Following release of Senate torture report, CIA goes on defense

The agency’s often-jokey Twitter account cut out the levity Tuesday and directed people to an online fact sheet about the detention program detailed in the report.

The New York Times described the Select Senate Intelligence Committee’s recently released report on a CIA program of interrogation of terrorism suspects as “a withering judgment.”

That’s one of the most diplomatic descriptions of the document, which describes practices such as depriving detainees of sleep, “ice water baths,” “rectal feeding,” and threatening detainees’ children. Mother Jones called the actions described in the report “awful abuses,” and many referred to what took place as torture.

In response, the CIA has released a slew of information, not necessarily defending its actions, but defending the agency in general.

A statement from Director John O. Brennan includes the closest thing to a CIA apology as has been issued:

As noted in CIA’s response to the study, we acknowledge that the detention and interrogation program had shortcomings and that the Agency made mistakes. The most serious problems occurred early on and stemmed from the fact that the Agency was unprepared and lacked the core competencies required to carry out an unprecedented, worldwide program of detaining and interrogating suspected al-Qa’ida and affiliated terrorists. In carrying out that program, we did not always live up to the high standards that we set for ourselves and that the American people expect of us.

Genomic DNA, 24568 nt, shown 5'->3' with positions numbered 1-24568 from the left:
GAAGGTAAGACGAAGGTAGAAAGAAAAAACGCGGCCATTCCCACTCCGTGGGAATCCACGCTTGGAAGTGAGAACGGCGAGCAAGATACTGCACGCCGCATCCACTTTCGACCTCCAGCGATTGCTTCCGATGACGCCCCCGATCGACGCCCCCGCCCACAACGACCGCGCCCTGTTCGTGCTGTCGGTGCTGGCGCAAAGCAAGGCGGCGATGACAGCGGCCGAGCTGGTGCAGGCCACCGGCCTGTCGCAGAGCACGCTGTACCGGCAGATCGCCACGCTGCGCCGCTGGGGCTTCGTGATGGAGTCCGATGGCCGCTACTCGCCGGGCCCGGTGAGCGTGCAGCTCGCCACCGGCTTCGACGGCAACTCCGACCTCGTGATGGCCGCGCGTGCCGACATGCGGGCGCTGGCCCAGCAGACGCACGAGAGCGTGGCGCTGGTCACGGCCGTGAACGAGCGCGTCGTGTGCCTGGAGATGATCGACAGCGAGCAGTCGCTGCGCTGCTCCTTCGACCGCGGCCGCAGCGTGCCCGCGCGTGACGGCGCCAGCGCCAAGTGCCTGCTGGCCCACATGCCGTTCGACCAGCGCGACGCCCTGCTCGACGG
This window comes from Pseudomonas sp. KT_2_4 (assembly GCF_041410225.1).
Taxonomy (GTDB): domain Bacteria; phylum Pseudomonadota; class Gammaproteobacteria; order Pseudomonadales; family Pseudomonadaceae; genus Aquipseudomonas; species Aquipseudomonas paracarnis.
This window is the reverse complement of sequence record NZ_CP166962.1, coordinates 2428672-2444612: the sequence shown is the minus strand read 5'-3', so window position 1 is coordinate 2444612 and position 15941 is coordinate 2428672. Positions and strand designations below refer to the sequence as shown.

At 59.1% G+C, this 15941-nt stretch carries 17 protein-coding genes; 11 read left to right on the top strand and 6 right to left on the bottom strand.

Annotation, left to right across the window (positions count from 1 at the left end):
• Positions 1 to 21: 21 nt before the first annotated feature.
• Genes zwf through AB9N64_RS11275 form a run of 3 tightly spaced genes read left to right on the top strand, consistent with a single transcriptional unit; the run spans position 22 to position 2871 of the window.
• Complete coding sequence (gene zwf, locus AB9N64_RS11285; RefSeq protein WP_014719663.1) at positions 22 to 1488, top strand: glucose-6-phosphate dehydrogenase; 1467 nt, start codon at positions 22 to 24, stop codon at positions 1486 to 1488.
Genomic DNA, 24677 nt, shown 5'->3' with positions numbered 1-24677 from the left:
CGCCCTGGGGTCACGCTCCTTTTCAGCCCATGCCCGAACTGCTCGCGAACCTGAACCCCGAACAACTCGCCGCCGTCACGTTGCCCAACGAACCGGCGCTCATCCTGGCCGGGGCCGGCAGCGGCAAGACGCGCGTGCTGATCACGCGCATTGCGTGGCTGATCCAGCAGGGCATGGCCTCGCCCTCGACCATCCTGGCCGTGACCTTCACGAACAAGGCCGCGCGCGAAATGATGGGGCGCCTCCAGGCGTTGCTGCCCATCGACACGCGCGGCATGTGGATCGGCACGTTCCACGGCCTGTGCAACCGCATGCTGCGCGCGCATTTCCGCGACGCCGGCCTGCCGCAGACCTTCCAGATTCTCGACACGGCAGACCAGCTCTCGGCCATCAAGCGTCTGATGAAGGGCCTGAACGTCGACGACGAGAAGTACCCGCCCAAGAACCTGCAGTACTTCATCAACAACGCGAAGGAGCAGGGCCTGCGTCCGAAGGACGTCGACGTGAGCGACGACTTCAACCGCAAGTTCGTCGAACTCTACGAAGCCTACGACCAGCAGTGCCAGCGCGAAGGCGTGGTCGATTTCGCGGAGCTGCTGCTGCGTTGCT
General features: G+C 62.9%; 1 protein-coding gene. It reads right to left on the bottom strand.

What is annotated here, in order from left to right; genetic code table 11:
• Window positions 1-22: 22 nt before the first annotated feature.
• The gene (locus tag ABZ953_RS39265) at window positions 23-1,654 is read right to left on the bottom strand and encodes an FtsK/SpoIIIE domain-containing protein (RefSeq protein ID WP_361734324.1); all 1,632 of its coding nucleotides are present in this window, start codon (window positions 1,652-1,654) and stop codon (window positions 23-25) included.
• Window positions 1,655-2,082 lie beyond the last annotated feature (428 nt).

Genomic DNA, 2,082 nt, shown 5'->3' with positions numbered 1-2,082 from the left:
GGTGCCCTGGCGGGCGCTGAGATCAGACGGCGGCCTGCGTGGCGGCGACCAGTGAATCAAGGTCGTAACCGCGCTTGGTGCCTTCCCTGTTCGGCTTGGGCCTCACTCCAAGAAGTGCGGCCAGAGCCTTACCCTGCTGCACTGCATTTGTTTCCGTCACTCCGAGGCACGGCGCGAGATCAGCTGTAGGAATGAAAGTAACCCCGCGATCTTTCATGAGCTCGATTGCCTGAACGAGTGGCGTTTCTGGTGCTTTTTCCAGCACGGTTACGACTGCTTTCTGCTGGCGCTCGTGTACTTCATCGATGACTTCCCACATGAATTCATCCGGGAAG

Brennan’s statement goes on to offer points of contention with the committee report, particularly the assertion that the CIA widely misled the public, Congress and even President George W. Bush about the program.

The CIA’s often-humorous Twitter account cut out the jokes Tuesday and instead only tweeted links to a lengthy fact sheet about the interrogation program. The fact sheet states that the program ended in 2009. It acknowledges “serious mistakes” in the program, but also asserts that it provided “valuable and unique intelligence.”

Though the CIA account stopped joking, that wasn’t true of the Twitter users who replied to the CIA’s tweets. Some shot back with apparent sarcasm:

Some joked about the tone the CIA usually strikes on Twitter:

Others were more direct:

A group of former CIA officials has started a website called CIA Saved Lives to defend the program and discredit the Senate report. “We deceived no one. You will not find this truth in the Majority Report,” an introduction statement on the website states.

Though that site and its arguments certainly have some political traction, the report has assuredly done reputational damage to the CIA.

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